Pokemon tongue

Well I'll be damned.  A Pokemon tongue looks just like a hand!

Thursday, January 19, 2017

Things I learned lately - 19 January

  • In the 1400s, we used to write with pure graphite. But it was expensive stuff, so it was mixed with clay. A #2 pencil has less graphite than a #1, but is a good compromise. The more graphite, the darker the line.
  • Artists who have declined to perform at the inauguration (so far): R. Kelly; Elton John; Celine Dion; Kiss; Andrea Bocelli; Kanye West; Garth Brooks; David Foster; Paul Anka; Charlotte Church; Moby; Justin Timberlake; Bruno Mars; Katy Perry.
  • The CMHC says about 1,500 newly-built housing units sat vacant across Calgary in December 2016 and more than 800 were apartment-style condos.
  • While the song Bobby Brown by Frank Zappa never got played on American radio, Norwegian kids would slow dance to it like it was Stairway to Heaven.
  • Google was originally called BackRub. Thankfully that changed, because using it as a verb, as in "you should 'back rub' that" sounds pretty awkward.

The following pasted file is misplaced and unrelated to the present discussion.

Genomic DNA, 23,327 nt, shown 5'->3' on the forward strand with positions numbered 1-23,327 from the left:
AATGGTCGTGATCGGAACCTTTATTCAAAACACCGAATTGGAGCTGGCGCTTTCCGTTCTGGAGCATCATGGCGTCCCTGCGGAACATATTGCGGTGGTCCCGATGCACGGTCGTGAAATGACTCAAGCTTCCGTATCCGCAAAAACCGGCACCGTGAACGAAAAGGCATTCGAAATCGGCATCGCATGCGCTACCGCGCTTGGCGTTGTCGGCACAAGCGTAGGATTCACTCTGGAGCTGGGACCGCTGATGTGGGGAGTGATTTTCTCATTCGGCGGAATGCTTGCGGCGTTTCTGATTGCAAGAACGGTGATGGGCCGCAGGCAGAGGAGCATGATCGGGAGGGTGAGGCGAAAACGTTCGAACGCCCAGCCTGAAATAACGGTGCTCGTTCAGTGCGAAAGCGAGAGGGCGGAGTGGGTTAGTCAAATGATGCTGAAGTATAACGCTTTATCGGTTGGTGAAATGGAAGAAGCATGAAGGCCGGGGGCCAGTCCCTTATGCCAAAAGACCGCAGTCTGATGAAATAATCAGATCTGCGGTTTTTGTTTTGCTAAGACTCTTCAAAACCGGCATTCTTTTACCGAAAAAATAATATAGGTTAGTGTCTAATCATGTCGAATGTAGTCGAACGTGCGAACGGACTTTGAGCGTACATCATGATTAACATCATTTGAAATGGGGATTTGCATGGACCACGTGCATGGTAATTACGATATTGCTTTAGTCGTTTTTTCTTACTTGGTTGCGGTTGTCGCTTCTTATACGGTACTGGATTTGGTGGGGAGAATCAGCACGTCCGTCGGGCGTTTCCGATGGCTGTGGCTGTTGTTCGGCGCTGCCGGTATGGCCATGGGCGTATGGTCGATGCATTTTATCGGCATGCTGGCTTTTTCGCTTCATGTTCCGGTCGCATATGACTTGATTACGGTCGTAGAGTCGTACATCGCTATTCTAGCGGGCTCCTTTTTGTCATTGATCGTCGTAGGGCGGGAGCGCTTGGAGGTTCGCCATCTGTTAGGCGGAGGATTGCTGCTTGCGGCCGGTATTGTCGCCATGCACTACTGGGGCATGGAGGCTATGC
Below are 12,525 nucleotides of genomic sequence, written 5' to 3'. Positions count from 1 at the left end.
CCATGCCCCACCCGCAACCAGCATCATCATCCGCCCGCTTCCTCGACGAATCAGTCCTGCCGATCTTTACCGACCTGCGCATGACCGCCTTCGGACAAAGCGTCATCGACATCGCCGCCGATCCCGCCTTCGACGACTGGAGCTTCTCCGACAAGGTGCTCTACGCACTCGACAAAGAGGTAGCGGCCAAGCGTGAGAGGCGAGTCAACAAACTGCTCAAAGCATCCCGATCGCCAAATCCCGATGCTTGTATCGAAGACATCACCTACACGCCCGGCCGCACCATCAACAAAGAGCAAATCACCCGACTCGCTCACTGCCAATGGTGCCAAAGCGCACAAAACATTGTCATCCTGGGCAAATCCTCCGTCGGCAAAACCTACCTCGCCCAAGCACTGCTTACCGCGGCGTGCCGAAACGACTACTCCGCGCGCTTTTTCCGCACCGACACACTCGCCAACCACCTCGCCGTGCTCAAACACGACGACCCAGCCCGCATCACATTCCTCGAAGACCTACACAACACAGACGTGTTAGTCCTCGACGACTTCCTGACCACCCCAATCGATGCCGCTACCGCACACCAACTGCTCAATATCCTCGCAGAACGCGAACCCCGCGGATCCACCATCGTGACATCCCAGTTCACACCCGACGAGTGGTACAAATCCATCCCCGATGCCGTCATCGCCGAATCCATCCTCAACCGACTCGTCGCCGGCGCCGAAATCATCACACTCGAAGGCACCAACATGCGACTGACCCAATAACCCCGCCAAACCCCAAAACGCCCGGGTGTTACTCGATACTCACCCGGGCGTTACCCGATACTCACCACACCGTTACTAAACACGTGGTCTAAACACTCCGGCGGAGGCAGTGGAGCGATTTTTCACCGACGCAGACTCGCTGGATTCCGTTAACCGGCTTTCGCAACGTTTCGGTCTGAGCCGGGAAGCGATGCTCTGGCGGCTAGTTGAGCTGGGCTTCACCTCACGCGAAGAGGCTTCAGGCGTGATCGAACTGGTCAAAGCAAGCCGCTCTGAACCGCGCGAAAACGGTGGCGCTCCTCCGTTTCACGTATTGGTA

• SpongeBob was originally called Spongeboy. They couldn't use that name because it was copyrighted by a mop company.
  • The people involved in making tetra-ethyl lead (for leaded gasoline) knew it was poisonous way back in 1922, but they made TEL it anyway. "A colourless liquid of sweetish odor, very poisonous if absorbed through the skin, resulting in lead poisoning almost immediately." 
  • Monks made the first pretzels, either in Northern Italy or Germany, around 600 CE. The holy men reportedly took scraps of dough, twisted them to depict arms folded in prayer, and awarded them to children for memorizing Bible verses. Since the Catholic Church banned eggs and bread during Lent, the pretzel became a go-to snack, and it migrated to Austria and Belgium.

Friday, January 13, 2017

Nebulas are big

You have no idea how big a nebula is. No, I'm serious, you could try to guess, but you'd likely be wrong every time.